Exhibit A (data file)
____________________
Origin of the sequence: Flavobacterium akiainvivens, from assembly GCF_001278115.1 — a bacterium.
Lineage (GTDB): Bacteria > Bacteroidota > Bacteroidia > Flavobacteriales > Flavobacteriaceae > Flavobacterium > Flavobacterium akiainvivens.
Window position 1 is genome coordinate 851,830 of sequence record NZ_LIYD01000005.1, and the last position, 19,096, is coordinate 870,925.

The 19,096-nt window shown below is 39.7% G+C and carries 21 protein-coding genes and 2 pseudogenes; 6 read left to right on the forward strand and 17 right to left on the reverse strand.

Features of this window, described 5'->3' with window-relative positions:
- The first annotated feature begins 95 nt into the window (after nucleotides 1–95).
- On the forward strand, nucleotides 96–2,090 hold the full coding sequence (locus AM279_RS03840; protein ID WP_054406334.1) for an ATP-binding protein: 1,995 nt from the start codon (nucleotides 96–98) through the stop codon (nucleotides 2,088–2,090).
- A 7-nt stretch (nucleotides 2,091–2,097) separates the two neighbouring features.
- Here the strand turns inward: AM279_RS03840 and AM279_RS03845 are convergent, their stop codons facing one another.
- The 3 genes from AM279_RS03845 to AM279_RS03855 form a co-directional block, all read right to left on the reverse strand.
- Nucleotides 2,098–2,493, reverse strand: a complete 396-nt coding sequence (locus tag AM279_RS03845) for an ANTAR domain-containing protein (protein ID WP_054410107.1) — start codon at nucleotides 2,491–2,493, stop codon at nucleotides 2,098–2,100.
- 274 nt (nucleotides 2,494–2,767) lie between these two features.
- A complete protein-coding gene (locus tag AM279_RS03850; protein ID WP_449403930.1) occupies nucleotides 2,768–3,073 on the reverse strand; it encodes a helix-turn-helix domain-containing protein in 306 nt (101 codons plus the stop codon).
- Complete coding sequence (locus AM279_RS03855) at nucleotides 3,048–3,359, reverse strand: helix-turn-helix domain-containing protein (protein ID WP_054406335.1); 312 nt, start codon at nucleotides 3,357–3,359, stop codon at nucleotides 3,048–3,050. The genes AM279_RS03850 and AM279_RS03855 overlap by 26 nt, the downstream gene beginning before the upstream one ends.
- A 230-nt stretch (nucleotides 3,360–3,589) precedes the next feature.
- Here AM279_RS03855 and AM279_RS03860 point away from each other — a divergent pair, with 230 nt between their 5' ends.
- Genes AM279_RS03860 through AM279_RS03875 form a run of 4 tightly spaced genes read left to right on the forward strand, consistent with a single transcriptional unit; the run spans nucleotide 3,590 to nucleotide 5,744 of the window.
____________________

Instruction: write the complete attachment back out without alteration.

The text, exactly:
Origin of the sequence: Flavobacterium akiainvivens, from assembly GCF_001278115.1 — a bacterium.
Lineage (GTDB): Bacteria > Bacteroidota > Bacteroidia > Flavobacteriales > Flavobacteriaceae > Flavobacterium > Flavobacterium akiainvivens.
Window position 1 is genome coordinate 851,830 of sequence record NZ_LIYD01000005.1, and the last position, 19,096, is coordinate 870,925.

The 19,096-nt window shown below is 39.7% G+C and carries 21 protein-coding genes and 2 pseudogenes; 6 read left to right on the forward strand and 17 right to left on the reverse strand.

Features of this window, described 5'->3' with window-relative positions:
- The first annotated feature begins 95 nt into the window (after nucleotides 1–95).
- On the forward strand, nucleotides 96–2,090 hold the full coding sequence (locus AM279_RS03840; protein ID WP_054406334.1) for an ATP-binding protein: 1,995 nt from the start codon (nucleotides 96–98) through the stop codon (nucleotides 2,088–2,090).
- A 7-nt stretch (nucleotides 2,091–2,097) separates the two neighbouring features.
- Here the strand turns inward: AM279_RS03840 and AM279_RS03845 are convergent, their stop codons facing one another.
- The 3 genes from AM279_RS03845 to AM279_RS03855 form a co-directional block, all read right to left on the reverse strand.
- Nucleotides 2,098–2,493, reverse strand: a complete 396-nt coding sequence (locus tag AM279_RS03845) for an ANTAR domain-containing protein (protein ID WP_054410107.1) — start codon at nucleotides 2,491–2,493, stop codon at nucleotides 2,098–2,100.
- 274 nt (nucleotides 2,494–2,767) lie between these two features.
- A complete protein-coding gene (locus tag AM279_RS03850; protein ID WP_449403930.1) occupies nucleotides 2,768–3,073 on the reverse strand; it encodes a helix-turn-helix domain-containing protein in 306 nt (101 codons plus the stop codon).
- Complete coding sequence (locus AM279_RS03855) at nucleotides 3,048–3,359, reverse strand: helix-turn-helix domain-containing protein (protein ID WP_054406335.1); 312 nt, start codon at nucleotides 3,357–3,359, stop codon at nucleotides 3,048–3,050. The genes AM279_RS03850 and AM279_RS03855 overlap by 26 nt, the downstream gene beginning before the upstream one ends.
- A 230-nt stretch (nucleotides 3,360–3,589) precedes the next feature.
- Here AM279_RS03855 and AM279_RS03860 point away from each other — a divergent pair, with 230 nt between their 5' ends.
- Genes AM279_RS03860 through AM279_RS03875 form a run of 4 tightly spaced genes read left to right on the forward strand, consistent with a single transcriptional unit; the run spans nucleotide 3,590 to nucleotide 5,744 of the window.